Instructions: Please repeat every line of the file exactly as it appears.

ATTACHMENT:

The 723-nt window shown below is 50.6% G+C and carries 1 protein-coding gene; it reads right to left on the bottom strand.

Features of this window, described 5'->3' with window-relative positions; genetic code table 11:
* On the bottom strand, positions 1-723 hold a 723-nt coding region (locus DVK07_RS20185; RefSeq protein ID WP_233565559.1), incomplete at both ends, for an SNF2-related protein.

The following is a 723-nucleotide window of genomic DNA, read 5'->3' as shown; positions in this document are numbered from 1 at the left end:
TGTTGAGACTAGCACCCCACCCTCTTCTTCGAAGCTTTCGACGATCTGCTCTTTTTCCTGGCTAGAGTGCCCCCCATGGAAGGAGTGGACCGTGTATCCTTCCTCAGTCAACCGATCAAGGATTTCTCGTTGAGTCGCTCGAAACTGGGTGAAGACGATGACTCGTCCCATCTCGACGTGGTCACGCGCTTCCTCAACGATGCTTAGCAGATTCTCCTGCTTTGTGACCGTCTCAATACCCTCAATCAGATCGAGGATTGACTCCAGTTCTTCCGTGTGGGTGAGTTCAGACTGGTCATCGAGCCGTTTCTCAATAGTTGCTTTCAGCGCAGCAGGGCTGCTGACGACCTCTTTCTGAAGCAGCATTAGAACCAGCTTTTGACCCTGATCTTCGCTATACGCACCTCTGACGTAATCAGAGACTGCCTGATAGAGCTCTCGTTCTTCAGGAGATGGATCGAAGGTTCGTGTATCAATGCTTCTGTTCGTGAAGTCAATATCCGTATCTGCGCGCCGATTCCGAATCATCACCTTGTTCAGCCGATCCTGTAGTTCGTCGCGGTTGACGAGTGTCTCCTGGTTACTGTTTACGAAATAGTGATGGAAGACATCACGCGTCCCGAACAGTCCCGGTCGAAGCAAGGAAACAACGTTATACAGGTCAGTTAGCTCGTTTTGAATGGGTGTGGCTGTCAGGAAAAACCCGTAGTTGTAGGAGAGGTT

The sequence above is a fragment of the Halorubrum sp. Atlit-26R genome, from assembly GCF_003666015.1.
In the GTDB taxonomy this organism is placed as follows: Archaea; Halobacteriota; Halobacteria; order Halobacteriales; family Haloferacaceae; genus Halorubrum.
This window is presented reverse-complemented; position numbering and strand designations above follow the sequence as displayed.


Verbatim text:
The 723-nt window shown below is 50.6% G+C and carries 1 protein-coding gene; it reads right to left on the bottom strand.

Features of this window, described 5'->3' with window-relative positions; genetic code table 11:
* On the bottom strand, positions 1-723 hold a 723-nt coding region (locus DVK07_RS20185; RefSeq protein ID WP_233565559.1), incomplete at both ends, for an SNF2-related protein.

The following is a 723-nucleotide window of genomic DNA, read 5'->3' as shown; positions in this document are numbered from 1 at the left end:
TGTTGAGACTAGCACCCCACCCTCTTCTTCGAAGCTTTCGACGATCTGCTCTTTTTCCTGGCTAGAGTGCCCCCCATGGAAGGAGTGGACCGTGTATCCTTCCTCAGTCAACCGATCAAGGATTTCTCGTTGAGTCGCTCGAAACTGGGTGAAGACGATGACTCGTCCCATCTCGACGTGGTCACGCGCTTCCTCAACGATGCTTAGCAGATTCTCCTGCTTTGTGACCGTCTCAATACCCTCAATCAGATCGAGGATTGACTCCAGTTCTTCCGTGTGGGTGAGTTCAGACTGGTCATCGAGCCGTTTCTCAATAGTTGCTTTCAGCGCAGCAGGGCTGCTGACGACCTCTTTCTGAAGCAGCATTAGAACCAGCTTTTGACCCTGATCTTCGCTATACGCACCTCTGACGTAATCAGAGACTGCCTGATAGAGCTCTCGTTCTTCAGGAGATGGATCGAAGGTTCGTGTATCAATGCTTCTGTTCGTGAAGTCAATATCCGTATCTGCGCGCCGATTCCGAATCATCACCTTGTTCAGCCGATCCTGTAGTTCGTCGCGGTTGACGAGTGTCTCCTGGTTACTGTTTACGAAATAGTGATGGAAGACATCACGCGTCCCGAACAGTCCCGGTCGAAGCAAGGAAACAACGTTATACAGGTCAGTTAGCTCGTTTTGAATGGGTGTGGCTGTCAGGAAAAACCCGTAGTTGTAGGAGAGGTT

The sequence above is a fragment of the Halorubrum sp. Atlit-26R genome, from assembly GCF_003666015.1.
In the GTDB taxonomy this organism is placed as follows: Archaea; Halobacteriota; Halobacteria; order Halobacteriales; family Haloferacaceae; genus Halorubrum.
This window is presented reverse-complemented; position numbering and strand designations above follow the sequence as displayed.